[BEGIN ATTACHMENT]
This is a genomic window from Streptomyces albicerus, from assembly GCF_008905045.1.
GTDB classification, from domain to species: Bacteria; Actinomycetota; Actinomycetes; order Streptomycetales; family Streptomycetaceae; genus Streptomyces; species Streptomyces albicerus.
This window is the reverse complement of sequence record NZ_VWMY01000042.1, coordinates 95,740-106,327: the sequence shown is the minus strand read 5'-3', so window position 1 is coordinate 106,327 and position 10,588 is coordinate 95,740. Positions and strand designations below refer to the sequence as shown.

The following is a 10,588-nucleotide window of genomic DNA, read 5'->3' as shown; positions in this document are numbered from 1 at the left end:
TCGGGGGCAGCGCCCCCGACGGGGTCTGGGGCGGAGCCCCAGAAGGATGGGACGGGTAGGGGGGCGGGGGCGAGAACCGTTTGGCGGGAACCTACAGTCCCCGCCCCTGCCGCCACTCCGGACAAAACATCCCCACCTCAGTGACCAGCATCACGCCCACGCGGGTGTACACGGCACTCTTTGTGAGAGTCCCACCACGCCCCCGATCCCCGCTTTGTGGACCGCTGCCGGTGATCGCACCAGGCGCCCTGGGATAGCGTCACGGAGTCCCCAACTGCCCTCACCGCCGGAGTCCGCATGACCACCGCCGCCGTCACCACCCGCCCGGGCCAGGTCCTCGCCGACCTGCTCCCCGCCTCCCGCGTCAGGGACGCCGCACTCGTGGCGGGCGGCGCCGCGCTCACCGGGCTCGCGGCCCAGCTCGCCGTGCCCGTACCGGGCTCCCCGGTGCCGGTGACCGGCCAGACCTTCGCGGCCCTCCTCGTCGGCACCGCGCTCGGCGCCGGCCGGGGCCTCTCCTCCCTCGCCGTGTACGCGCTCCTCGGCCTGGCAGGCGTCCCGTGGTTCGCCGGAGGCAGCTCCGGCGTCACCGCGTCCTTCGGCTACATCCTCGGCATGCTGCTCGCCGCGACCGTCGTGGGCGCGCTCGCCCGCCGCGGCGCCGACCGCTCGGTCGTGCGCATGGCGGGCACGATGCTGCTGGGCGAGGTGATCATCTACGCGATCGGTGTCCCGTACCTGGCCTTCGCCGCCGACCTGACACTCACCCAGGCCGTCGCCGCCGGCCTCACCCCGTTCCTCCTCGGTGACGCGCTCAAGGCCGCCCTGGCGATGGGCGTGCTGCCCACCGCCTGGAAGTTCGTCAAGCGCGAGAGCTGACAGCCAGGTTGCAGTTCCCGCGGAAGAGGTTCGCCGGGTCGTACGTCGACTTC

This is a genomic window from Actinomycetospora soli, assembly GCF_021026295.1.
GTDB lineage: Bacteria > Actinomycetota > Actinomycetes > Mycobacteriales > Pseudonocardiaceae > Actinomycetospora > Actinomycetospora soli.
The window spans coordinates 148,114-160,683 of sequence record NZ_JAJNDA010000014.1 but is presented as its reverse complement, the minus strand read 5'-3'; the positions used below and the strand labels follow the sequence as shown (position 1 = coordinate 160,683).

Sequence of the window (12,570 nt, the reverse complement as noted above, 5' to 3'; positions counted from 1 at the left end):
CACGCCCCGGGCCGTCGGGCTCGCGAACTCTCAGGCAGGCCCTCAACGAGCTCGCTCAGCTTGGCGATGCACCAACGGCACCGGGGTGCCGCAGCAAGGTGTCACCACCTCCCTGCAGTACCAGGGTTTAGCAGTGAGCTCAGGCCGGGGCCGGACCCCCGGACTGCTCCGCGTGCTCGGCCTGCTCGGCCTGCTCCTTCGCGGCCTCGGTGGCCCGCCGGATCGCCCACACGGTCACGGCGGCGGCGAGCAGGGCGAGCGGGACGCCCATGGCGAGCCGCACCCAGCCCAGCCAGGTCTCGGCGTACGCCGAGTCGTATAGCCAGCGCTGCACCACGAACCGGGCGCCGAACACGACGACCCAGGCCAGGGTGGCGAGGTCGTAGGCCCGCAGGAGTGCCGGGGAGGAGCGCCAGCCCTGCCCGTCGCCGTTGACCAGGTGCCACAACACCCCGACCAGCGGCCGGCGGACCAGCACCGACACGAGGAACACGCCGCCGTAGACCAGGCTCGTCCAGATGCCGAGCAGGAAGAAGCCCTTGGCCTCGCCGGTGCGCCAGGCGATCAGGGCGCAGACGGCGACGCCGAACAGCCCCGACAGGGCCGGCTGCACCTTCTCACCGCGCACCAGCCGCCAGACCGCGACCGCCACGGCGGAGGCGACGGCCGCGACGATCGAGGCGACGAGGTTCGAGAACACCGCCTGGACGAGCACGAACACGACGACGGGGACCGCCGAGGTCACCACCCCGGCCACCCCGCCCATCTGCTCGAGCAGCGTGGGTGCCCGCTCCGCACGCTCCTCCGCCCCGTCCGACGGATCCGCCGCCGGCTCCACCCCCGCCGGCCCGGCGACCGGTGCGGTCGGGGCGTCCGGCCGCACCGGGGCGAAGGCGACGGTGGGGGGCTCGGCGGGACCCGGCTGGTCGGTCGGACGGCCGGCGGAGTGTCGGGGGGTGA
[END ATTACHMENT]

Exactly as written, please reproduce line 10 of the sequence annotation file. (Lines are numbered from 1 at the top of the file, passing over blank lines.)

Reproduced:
CACGCCCCGGGCCGTCGGGCTCGCGAACTCTCAGGCAGGCCCTCAACGAGCTCGCTCAGCTTGGCGATGCACCAACGGCACCGGGGTGCCGCAGCAAGGTGTCACCACCTCCCTGCAGTACCAGGGTTTAGCAGTGAGCTCAGGCCGGGGCCGGACCCCCGGACTGCTCCGCGTGCTCGGCCTGCTCGGCCTGCTCCTTCGCGGCCTCGGTGGCCCGCCGGATCGCCCACACGGTCACGGCGGCGGCGAGCAGGGCGAGCGGGACGCCCATGGCGAGCCGCACCCAGCCCAGCCAGGTCTCGGCGTACGCCGAGTCGTATAGCCAGCGCTGCACCACGAACCGGGCGCCGAACACGACGACCCAGGCCAGGGTGGCGAGGTCGTAGGCCCGCAGGAGTGCCGGGGAGGAGCGCCAGCCCTGCCCGTCGCCGTTGACCAGGTGCCACAACACCCCGACCAGCGGCCGGCGGACCAGCACCGACACGAGGAACACGCCGCCGTAGACCAGGCTCGTCCAGATGCCGAGCAGGAAGAAGCCCTTGGCCTCGCCGGTGCGCCAGGCGATCAGGGCGCAGACGGCGACGCCGAACAGCCCCGACAGGGCCGGCTGCACCTTCTCACCGCGCACCAGCCGCCAGACCGCGACCGCCACGGCGGAGGCGACGGCCGCGACGATCGAGGCGACGAGGTTCGAGAACACCGCCTGGACGAGCACGAACACGACGACGGGGACCGCCGAGGTCACCACCCCGGCCACCCCGCCCATCTGCTCGAGCAGCGTGGGTGCCCGCTCCGCACGCTCCTCCGCCCCGTCCGACGGATCCGCCGCCGGCTCCACCCCCGCCGGCCCGGCGACCGGTGCGGTCGGGGCGTCCGGCCGCACCGGGGCGAAGGCGACGGTGGGGGGCTCGGCGGGACCCGGCTGGTCGGTCGGACGGCCGGCGGAGTGTCGGGGGGTGA